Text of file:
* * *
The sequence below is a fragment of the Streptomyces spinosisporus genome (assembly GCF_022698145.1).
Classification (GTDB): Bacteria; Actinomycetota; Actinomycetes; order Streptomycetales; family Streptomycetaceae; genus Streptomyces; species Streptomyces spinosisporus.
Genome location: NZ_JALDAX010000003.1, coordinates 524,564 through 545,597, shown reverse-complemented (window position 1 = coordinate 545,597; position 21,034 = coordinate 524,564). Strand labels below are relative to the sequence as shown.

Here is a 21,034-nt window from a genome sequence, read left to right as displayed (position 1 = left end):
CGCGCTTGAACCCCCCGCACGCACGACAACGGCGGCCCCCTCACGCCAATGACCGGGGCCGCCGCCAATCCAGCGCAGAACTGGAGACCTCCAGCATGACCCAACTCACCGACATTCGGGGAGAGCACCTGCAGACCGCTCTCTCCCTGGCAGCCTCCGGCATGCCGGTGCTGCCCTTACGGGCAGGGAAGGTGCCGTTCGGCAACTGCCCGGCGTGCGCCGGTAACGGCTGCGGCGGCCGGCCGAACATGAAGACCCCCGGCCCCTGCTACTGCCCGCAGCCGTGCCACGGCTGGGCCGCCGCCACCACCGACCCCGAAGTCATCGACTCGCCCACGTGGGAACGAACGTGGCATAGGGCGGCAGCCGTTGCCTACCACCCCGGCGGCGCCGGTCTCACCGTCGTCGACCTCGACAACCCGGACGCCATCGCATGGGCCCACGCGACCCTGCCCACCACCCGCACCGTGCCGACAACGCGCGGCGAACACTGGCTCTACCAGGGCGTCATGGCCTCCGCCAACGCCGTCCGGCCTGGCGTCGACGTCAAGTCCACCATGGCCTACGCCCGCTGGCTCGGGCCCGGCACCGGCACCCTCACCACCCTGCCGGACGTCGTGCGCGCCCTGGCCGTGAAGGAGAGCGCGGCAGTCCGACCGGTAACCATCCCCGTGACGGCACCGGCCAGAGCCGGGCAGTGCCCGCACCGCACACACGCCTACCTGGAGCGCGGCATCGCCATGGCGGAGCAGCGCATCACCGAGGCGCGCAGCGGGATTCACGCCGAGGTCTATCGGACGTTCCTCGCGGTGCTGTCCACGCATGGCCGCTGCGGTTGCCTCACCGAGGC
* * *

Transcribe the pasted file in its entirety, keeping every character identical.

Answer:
The sequence below is a fragment of the Streptomyces spinosisporus genome (assembly GCF_022698145.1).
Classification (GTDB): Bacteria; Actinomycetota; Actinomycetes; order Streptomycetales; family Streptomycetaceae; genus Streptomyces; species Streptomyces spinosisporus.
Genome location: NZ_JALDAX010000003.1, coordinates 524,564 through 545,597, shown reverse-complemented (window position 1 = coordinate 545,597; position 21,034 = coordinate 524,564). Strand labels below are relative to the sequence as shown.

Here is a 21,034-nt window from a genome sequence, read left to right as displayed (position 1 = left end):
CGCGCTTGAACCCCCCGCACGCACGACAACGGCGGCCCCCTCACGCCAATGACCGGGGCCGCCGCCAATCCAGCGCAGAACTGGAGACCTCCAGCATGACCCAACTCACCGACATTCGGGGAGAGCACCTGCAGACCGCTCTCTCCCTGGCAGCCTCCGGCATGCCGGTGCTGCCCTTACGGGCAGGGAAGGTGCCGTTCGGCAACTGCCCGGCGTGCGCCGGTAACGGCTGCGGCGGCCGGCCGAACATGAAGACCCCCGGCCCCTGCTACTGCCCGCAGCCGTGCCACGGCTGGGCCGCCGCCACCACCGACCCCGAAGTCATCGACTCGCCCACGTGGGAACGAACGTGGCATAGGGCGGCAGCCGTTGCCTACCACCCCGGCGGCGCCGGTCTCACCGTCGTCGACCTCGACAACCCGGACGCCATCGCATGGGCCCACGCGACCCTGCCCACCACCCGCACCGTGCCGACAACGCGCGGCGAACACTGGCTCTACCAGGGCGTCATGGCCTCCGCCAACGCCGTCCGGCCTGGCGTCGACGTCAAGTCCACCATGGCCTACGCCCGCTGGCTCGGGCCCGGCACCGGCACCCTCACCACCCTGCCGGACGTCGTGCGCGCCCTGGCCGTGAAGGAGAGCGCGGCAGTCCGACCGGTAACCATCCCCGTGACGGCACCGGCCAGAGCCGGGCAGTGCCCGCACCGCACACACGCCTACCTGGAGCGCGGCATCGCCATGGCGGAGCAGCGCATCACCGAGGCGCGCAGCGGGATTCACGCCGAGGTCTATCGGACGTTCCTCGCGGTGCTGTCCACGCATGGCCGCTGCGGTTGCCTCACCGAGGC